I’ve never been entirely sold on most of the common aid critiques, but here is one I can get behind, full-stop: NGO provision of public services (infrastructure development, education, health care…) allows heads of state to maintain power without addressing those needs. All along the democratic spectrum, this disincentives them from developing the capacity to do so as their economies grow, and may prevent governments from even viewing these elements as a responsibility under their purview.
On a panoramic scale, that sounds like very vague, theoretical role-of-the-state talk – so what? But the consequences are tangible: refugees really don’t think much of aid agencies. What might otherwise be a quasi-libertarian humanitarian pipe dream melts down because the feedback cycle is stilted. No votes, no purchasing power.
I’ve seen this play out most obviously among Palestinian refugees, so that’s what I’m going to talk about here. I’m sure there are better examples – South Sudan comes to mind as a more traditionally-managed NGOistan – but the high-wire aspect of Palestinian politics makes this a particularly interesting case study. My hunch is that the UN/NGO provision model encourages governing parties to focus more than they otherwise would on issues of militarization, shifting public discourse away from immediate needs and toward high-level issues in a way that facilitates the development of international quagmires. Continue reading “NGOistan in the Levant”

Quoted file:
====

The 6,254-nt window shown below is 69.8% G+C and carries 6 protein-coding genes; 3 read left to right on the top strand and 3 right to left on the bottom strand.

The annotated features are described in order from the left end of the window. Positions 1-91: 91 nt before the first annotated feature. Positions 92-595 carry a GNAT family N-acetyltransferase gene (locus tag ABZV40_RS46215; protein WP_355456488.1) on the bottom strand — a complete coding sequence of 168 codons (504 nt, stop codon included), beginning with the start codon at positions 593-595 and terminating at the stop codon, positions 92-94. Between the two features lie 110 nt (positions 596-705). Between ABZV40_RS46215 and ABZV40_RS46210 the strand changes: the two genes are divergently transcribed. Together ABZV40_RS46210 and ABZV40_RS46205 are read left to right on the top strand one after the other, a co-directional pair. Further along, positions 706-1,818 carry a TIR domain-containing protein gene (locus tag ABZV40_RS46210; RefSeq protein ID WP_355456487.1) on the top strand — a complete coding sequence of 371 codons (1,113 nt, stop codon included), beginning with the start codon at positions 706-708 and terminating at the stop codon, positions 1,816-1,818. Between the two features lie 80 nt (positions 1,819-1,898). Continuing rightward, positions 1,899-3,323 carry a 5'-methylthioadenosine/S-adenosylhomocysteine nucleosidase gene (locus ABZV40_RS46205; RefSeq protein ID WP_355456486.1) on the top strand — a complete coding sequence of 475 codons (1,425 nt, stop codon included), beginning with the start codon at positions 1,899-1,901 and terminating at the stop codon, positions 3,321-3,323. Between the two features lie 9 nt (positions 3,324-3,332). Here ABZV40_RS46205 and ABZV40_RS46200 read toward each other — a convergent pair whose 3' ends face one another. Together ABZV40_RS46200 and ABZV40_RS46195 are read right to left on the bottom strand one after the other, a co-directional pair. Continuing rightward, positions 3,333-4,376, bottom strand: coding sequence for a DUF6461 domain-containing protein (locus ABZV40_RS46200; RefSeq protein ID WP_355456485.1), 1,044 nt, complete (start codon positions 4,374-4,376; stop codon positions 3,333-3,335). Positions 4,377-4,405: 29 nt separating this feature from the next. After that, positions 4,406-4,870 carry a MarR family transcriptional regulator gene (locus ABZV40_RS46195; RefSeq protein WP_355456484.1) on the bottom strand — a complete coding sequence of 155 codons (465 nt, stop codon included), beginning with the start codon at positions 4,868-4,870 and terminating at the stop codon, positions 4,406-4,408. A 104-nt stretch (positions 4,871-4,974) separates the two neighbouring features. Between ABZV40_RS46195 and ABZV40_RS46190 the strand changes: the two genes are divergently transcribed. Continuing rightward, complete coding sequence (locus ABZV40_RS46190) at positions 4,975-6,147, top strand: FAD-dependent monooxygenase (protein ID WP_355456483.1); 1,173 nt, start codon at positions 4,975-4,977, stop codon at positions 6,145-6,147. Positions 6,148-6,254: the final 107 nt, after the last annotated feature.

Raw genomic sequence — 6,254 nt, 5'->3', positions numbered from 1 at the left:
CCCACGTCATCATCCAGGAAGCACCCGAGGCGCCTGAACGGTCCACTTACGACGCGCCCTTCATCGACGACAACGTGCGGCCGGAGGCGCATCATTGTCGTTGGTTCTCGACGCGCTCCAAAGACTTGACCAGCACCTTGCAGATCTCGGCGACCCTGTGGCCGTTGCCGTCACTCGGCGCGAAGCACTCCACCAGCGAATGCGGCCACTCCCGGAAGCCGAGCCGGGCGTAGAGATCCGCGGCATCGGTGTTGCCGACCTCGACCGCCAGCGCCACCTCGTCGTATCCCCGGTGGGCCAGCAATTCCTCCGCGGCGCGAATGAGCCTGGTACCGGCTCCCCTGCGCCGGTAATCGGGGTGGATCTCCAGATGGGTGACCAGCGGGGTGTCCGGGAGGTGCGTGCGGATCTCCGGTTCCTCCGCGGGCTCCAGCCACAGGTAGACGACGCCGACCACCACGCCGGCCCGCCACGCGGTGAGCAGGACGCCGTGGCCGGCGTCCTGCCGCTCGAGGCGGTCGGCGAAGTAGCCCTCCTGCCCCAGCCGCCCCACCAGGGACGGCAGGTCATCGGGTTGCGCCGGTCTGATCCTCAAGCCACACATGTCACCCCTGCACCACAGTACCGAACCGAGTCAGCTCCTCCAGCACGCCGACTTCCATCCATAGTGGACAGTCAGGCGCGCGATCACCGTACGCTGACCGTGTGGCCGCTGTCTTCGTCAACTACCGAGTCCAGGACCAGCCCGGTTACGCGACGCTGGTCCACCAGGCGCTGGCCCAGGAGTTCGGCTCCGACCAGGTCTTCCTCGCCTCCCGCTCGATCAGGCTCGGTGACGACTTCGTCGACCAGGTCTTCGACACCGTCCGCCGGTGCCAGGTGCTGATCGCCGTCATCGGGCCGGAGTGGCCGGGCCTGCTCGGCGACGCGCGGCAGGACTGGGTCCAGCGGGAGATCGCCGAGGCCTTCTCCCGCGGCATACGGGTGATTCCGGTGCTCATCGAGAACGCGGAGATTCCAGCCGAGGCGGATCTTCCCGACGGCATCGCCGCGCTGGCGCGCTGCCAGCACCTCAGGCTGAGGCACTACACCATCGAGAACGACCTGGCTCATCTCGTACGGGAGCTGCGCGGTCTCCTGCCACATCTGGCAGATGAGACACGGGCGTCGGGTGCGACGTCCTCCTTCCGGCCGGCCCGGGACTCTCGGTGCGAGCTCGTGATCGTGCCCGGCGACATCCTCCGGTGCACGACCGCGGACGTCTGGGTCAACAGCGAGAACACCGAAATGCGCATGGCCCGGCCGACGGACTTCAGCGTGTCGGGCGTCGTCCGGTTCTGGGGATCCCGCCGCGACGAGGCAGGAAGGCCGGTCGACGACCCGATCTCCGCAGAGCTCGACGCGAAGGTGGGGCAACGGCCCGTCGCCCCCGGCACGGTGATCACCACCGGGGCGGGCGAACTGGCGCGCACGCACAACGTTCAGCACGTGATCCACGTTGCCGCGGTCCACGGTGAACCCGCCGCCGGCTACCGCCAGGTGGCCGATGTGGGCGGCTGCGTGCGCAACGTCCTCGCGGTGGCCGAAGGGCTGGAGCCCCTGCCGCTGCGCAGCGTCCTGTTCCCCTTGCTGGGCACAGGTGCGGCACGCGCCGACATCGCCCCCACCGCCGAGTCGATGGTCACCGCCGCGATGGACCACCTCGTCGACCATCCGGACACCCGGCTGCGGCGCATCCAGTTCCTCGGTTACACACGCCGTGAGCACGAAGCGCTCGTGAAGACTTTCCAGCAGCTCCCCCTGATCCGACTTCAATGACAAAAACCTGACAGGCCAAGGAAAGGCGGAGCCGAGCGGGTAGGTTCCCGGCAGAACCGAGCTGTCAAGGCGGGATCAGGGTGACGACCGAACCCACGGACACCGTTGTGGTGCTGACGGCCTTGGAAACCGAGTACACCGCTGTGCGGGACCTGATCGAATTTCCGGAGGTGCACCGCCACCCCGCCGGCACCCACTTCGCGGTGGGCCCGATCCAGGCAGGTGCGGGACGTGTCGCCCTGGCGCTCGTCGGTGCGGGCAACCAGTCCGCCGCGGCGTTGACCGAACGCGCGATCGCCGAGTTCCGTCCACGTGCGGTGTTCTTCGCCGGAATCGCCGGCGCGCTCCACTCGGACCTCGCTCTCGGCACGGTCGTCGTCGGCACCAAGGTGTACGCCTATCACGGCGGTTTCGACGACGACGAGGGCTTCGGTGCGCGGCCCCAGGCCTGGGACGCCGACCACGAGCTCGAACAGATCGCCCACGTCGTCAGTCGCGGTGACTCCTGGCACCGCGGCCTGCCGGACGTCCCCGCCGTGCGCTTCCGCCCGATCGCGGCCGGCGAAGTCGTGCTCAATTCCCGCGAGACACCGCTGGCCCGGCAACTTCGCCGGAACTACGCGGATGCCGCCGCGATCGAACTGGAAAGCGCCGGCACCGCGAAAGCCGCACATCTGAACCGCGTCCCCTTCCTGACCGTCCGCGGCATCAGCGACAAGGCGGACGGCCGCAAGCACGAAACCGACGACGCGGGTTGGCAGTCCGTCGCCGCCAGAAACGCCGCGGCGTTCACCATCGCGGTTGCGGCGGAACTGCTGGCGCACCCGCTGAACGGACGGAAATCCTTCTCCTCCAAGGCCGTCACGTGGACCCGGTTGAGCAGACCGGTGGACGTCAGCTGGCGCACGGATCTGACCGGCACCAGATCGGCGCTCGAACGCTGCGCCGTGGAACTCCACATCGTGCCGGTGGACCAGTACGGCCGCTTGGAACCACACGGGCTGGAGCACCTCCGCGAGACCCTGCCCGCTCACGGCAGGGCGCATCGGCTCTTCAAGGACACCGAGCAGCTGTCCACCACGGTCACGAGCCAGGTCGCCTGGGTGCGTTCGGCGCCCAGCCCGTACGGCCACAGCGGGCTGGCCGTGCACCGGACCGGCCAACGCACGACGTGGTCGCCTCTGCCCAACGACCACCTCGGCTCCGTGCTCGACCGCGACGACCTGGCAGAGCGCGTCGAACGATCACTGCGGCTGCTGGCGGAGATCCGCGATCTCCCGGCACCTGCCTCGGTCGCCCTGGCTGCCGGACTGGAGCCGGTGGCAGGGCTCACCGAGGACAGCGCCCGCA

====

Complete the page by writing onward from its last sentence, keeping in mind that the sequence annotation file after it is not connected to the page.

IS is repairing roads in Iraq.
Other sources have reported forced marriages to IS militants. Forced marriages – a debatable enough term in a place where choice of suitor is often not really left up to female teenagers at all – contrary though it may seem, may also be seen as a form of economic relief. Families in Iraq’s rural areas are large, and feeding a fifteen-year-old girl during times of conflict becomes something of a burden when that responsibility could just as easily be transferred to a husband (a powerful one who has just experienced a windfall, no less!). Continue reading “Hearts & Minds: IS, “NGOs” and State Responsibility in Iraq”
At lunch with Arthur Lenk yesterday (thanks, Baker Institute!), someone inquired how he (Israel) felt about the US pulling their (22% cut of) UNESCO funding after Palestine was admitted as a full member nation . He brought up the obvious valid point – what happens when bids to other multinational organizations succeed, and when we “have” to cut funding to, say, the World Health Organization – and then proceeded to scold voting parties for not considering the result of cutting US funding.
Are you kidding me? That’s the problem? That other member states care less about international research or cultural preservation or AIDS treatment or global vaccinations than acknowledging statehood? Absolutely not. It’s a huge and conscious “fuck you” to hypocritical, contradictory US policy. No better way to do that than to call a bluff.